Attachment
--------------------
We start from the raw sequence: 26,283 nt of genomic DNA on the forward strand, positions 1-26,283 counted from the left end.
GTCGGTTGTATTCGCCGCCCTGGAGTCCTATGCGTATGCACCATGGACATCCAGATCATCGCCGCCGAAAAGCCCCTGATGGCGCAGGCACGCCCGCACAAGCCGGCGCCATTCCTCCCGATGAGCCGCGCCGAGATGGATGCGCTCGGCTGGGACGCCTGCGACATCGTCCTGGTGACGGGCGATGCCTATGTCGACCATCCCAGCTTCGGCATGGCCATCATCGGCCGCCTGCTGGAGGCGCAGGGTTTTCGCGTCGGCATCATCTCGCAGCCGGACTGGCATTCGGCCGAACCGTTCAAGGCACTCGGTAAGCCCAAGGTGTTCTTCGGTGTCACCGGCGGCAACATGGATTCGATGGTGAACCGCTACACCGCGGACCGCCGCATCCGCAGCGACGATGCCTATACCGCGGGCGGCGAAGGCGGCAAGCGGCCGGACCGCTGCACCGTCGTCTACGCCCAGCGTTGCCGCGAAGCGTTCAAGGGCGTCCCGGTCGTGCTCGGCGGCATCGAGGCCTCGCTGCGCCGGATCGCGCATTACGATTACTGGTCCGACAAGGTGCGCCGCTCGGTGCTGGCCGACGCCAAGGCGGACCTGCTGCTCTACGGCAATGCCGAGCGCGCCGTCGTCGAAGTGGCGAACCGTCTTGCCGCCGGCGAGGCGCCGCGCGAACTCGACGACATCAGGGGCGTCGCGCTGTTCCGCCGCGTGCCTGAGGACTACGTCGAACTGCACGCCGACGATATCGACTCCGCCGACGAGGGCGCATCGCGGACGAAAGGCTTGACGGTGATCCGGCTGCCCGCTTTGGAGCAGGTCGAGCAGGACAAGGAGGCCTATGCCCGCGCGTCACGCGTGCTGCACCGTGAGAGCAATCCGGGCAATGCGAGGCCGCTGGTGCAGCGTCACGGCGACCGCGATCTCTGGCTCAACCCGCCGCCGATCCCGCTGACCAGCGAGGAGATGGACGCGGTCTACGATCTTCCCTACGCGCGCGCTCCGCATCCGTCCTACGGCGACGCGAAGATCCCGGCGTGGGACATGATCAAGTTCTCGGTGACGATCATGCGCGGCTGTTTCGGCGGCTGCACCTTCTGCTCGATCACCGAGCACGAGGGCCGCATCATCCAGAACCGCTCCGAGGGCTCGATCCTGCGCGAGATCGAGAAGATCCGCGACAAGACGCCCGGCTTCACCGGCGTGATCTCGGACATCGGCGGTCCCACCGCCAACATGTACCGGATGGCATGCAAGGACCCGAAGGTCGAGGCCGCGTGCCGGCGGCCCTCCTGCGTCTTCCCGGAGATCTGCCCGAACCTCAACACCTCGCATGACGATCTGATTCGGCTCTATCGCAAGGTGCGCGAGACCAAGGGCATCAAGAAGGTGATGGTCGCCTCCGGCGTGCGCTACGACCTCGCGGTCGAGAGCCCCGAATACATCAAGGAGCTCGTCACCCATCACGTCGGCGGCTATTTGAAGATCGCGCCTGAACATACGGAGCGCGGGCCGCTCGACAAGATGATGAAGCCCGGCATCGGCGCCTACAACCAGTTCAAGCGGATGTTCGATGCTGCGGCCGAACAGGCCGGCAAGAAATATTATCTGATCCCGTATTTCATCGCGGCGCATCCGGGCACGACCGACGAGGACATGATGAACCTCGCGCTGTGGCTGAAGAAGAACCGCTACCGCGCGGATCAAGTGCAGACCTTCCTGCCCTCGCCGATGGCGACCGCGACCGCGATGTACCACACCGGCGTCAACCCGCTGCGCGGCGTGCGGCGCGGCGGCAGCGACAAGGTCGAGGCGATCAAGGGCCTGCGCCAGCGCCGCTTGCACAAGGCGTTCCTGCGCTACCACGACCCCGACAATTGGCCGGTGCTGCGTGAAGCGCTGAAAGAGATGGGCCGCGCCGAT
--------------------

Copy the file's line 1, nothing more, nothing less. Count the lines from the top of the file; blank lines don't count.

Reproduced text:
We start from the raw sequence: 26,283 nt of genomic DNA on the forward strand, positions 1-26,283 counted from the left end.